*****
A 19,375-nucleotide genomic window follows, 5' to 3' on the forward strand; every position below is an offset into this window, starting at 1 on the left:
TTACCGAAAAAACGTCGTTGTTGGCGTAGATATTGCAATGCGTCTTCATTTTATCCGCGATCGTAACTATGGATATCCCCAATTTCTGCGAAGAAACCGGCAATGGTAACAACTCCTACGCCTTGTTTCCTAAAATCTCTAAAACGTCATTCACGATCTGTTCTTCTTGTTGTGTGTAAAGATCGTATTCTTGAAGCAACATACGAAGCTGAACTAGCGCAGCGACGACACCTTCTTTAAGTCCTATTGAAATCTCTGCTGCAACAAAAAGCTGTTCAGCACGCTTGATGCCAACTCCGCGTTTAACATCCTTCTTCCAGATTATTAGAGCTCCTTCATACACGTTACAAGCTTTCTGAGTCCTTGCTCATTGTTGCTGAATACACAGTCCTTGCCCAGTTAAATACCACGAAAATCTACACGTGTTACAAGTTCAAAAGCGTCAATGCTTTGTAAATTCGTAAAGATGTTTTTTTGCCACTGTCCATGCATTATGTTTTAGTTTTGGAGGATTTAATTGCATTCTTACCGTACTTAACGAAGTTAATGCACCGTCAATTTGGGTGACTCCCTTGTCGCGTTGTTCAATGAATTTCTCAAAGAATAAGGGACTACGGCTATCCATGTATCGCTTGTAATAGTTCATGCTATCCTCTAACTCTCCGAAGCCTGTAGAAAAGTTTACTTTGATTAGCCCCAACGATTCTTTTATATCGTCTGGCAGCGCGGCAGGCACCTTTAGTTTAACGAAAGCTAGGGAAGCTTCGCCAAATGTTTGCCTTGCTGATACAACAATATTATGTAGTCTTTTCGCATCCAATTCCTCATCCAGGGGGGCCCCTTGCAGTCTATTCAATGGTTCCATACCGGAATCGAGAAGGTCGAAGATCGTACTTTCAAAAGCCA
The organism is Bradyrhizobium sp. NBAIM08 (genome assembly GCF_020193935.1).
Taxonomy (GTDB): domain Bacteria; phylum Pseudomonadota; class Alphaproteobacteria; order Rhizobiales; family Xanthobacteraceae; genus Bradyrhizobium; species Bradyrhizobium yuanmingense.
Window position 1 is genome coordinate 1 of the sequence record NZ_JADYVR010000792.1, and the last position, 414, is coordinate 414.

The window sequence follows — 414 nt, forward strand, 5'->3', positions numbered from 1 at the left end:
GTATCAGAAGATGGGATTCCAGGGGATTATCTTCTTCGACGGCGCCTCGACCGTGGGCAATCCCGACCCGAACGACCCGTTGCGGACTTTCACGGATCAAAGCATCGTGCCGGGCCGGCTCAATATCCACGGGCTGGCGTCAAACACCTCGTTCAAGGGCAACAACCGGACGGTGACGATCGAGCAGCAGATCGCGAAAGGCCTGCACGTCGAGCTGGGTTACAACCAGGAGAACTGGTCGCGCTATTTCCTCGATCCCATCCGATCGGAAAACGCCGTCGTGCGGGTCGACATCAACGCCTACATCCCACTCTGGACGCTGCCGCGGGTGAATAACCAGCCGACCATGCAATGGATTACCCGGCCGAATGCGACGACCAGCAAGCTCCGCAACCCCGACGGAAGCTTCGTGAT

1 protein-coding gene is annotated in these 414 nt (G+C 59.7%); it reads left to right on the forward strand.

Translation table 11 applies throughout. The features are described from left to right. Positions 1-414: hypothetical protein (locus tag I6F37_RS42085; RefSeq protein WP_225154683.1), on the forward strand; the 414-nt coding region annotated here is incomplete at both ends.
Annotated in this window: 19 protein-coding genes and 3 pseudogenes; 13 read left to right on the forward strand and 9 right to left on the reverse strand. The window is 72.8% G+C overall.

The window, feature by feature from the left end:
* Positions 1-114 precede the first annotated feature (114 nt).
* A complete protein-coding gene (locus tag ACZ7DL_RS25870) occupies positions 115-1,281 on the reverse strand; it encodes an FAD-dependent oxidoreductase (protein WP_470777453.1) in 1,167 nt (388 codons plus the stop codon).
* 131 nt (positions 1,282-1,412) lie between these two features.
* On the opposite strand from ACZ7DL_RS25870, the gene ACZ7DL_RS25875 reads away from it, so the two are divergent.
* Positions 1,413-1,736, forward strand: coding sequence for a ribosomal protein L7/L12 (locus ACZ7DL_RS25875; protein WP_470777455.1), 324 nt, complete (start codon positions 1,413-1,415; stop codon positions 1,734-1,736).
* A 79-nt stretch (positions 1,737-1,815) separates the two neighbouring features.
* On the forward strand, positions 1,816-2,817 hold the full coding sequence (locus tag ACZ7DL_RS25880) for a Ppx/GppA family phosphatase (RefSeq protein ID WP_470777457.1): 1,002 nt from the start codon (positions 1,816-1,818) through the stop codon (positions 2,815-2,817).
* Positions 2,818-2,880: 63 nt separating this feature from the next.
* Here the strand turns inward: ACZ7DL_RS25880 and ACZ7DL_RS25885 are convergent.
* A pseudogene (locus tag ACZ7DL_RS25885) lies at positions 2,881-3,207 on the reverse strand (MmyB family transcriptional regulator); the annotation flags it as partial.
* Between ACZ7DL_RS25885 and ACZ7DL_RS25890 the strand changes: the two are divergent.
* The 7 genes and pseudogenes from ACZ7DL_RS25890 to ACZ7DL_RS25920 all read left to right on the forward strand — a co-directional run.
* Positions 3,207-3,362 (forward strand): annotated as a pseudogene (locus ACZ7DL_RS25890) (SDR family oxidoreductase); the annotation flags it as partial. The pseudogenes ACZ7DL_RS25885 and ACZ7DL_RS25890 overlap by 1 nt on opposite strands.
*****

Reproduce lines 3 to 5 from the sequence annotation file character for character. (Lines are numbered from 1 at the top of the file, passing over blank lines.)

The organism is Bradyrhizobium sp. NBAIM08 (genome assembly GCF_020193935.1).
Taxonomy (GTDB): domain Bacteria; phylum Pseudomonadota; class Alphaproteobacteria; order Rhizobiales; family Xanthobacteraceae; genus Bradyrhizobium; species Bradyrhizobium yuanmingense.
Window position 1 is genome coordinate 1 of the sequence record NZ_JADYVR010000792.1, and the last position, 414, is coordinate 414.